It comes down to multiple things. First and foremost, Dell is a technology partner meeting end-to-end technology needs of customers all the way from endpoint devices to security and infrastructure, whether it’s servers or storage or cloud. We’re really this end-to-end provider and support and a trusted partner for our customers. As we think about client business, you could argue that everyone has the same pieces and parts, everyone has Intel, or AMD CPUs and Nvidia GPUs. But that 5 percent or 6 percent that we’re adding to the PC is extremely critical. Nobody else in the industry has Dell Optimizer. If you truly think that employee experience is critical and understanding employees and how they work and then having the right experience for them is critical, you want the most intelligent PCs, and that’s where Dell comes in.

What is the best way for a Dell partner to succeed in the current market environment?

I think the most important thing is engaging with our end customers in a dialogue to understand what the problem is we’re trying to solve. I think a lot of customers are trying to figure out what they need to go invest in from a technology standpoint. So, being that trusted partner and understanding what they need is crucial. I think a lot of our channel partners really value that nearness to their customers and understanding their customers’ needs and helping translate that into a solution. When I say ‘solution’ that really means we understand what your workforce needs—the laptop, the accessories around the laptop, whether it’s displays or peripherals or headsets, cameras—and the support they need longer term to keep their fleet up and running. We’ve gone from 100 offices to 100,00 people’s homes and we need to figure out how we support that change. That’s where our channel partners can play a very healthy role in not being a box pusher, but really understanding the needs of their customers and putting forward a solution that solves a problem.

Dell just released a line of PCs, the Latitude 5000 line, that feature recycled materials. Should we expect to see more sustainability efforts?

We’ve been very bold about where we want to go with sustainability, and we have the most sustainable devices in the industry as a result of those investments. Our goal is to get all of our product lines to 50 percent renewable and recycled materials by the time we exit 2030, which absolutely means you’ll see more of what you saw in the Latitude 5000 series. We are going to introduce a bunch of sustainable bio plastics and biomaterials across the portfolio. Our strategy has been pretty simple: to identify how we can move to sustainable materials, get the supply chain working and then scale from there. So, the Latitude 5000 series is a good way for us to land some of the sustainable material choices. And you will see us scaling out those material choices throughout the product line. Look at any product on the market today … you get one of those brown cardboard boxes where the product is wrapped in plastic, the adapters are wrapped in plastic and there’s a bunch of [things to] throw away—a paper trail in the box that’s not aesthetically pleasing and it’s not environmentally pleasing. When you get your hands on one of our new products, take a look at the packaging. It’s really world-class. People are working from home, so they get this product and there’s this ceremony of opening the box and feeling like they’ve been gifted a beautiful product. They get this beautiful product with sustainability built in.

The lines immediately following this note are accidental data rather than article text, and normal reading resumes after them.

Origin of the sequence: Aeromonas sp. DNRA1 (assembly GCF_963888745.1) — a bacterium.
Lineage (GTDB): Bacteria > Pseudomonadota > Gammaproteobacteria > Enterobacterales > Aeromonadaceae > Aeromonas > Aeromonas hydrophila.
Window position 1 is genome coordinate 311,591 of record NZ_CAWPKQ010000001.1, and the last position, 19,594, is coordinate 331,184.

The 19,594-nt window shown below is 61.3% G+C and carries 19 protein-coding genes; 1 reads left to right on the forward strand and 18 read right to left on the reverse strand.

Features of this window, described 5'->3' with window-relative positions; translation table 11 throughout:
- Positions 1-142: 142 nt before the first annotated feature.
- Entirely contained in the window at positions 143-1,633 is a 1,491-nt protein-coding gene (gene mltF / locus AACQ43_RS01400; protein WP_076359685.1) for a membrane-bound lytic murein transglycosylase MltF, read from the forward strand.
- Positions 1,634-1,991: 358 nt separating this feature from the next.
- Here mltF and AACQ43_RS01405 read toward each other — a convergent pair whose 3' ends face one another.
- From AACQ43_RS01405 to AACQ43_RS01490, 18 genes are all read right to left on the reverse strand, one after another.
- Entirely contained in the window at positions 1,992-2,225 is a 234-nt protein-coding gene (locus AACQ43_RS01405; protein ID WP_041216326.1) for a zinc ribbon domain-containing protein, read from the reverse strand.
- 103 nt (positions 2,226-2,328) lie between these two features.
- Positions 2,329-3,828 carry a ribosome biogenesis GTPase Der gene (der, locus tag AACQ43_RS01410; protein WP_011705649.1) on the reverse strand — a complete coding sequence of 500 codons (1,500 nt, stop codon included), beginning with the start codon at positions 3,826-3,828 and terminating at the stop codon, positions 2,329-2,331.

It seemed like Dell had the brightest spot in the Gartner report and that you are picking up market share that’s being lost by some of the other PC makers. Was that a surprise?

It’s not a surprise. We’ve been picking up market share all of last year too. We have been winning in the marketplace. Because in the end, we are listening to our customers and we’re meeting the needs of our customers with solutions. We’re able to fulfill those needs by having the right supply planning. Our message is resonating, and our customers are seeing that we’re meeting their needs and they’re coming back to us. I don’t see that changing.

What is the biggest change you’ve seen in the PC market? And what can we expect in the future? 

You can look at your own home … and you’ll see that everyone has a smartphone. We’re also seeing this transition where we’re going from this one-PC-per-household reality to one PC per person, per household. PCs are transitioning to that smartphone model. Everyone in your home is going to have one if not more PCs. If you’re working, you’ll have a PC for work and one for home. The forecasts this year call for 350 billion PCs sold. Eight years ago, the average was about 280 million PCs. That’s a pretty high watermark. So, I don’t think we’ll see a world where we go back to that one-PC-per-household world. That’s going to continue to drive growth and the water level that we’re seeing in this industry. That’s how we’re planning our business, and that’s how we’re planning our product lines.